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What is Hand-Arm Vibration Syndrome (HAVS)?


Hand-arm vibration syndrome (HAVS), formerly known as 'vibration white finger', is a condition caused by exposure of the hands and arms to vibration when using hand held tools (e.g. pneumatic drills, grinders, chipping hammers). It is not caused by whole-body vibration or sound.

HAVS has two main components: damage to the blood vessels, and damage to the nerves in the arm and hand. These manifest in the individual fingers going white (Raynaud's phenomenon) for periods of time when the hand is exposed to cold and also loss of sensation/'pins-and-needles' in the fingers. Damage to the blood vessels reverses to a certain extent after removal from exposure, but damage to the nerves is permanent.

In order to control the risks that cause this condition the UK Health and Safety Executive has brought in legislation called 'The Control of Vibration at Work Regulations 2005', which came into force on 6 July 2006. These regulations introduce action and limit values for both hand-arm and whole-body vibration.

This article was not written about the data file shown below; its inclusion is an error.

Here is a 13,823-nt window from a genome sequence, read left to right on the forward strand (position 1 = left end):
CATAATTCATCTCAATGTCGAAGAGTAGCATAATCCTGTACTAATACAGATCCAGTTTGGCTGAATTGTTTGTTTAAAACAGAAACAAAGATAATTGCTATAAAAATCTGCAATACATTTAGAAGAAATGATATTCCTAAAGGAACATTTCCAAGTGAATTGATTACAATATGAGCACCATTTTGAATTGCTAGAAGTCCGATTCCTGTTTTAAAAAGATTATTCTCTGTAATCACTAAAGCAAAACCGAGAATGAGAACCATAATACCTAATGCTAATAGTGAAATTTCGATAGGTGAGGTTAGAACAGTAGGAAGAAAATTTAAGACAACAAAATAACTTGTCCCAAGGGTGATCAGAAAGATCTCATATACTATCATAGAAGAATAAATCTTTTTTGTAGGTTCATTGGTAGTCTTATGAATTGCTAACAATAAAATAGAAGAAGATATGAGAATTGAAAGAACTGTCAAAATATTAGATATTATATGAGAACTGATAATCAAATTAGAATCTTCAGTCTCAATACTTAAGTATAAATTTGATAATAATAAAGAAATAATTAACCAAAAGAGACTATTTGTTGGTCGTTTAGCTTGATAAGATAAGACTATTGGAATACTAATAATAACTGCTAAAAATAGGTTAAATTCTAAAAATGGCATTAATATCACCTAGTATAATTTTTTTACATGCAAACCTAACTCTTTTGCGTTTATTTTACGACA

Despite this legislation, many employees in industry will be exposed to vibration levels which may cause damage. Improved tool design and maintenance, improved damping and reducing the level of time exposed to such tools will reduce the risk. Gloves keep the hands warm and thus will reduce the amount of blanching (whitening) experienced, but there is no evidence that they will prevent the condition.

To ensure that cases are caught early, a system of health surveillance is now mandatory for all employees exposed above the exposure action values.

For further information visit the Health & Safety Executive (HSE) website at

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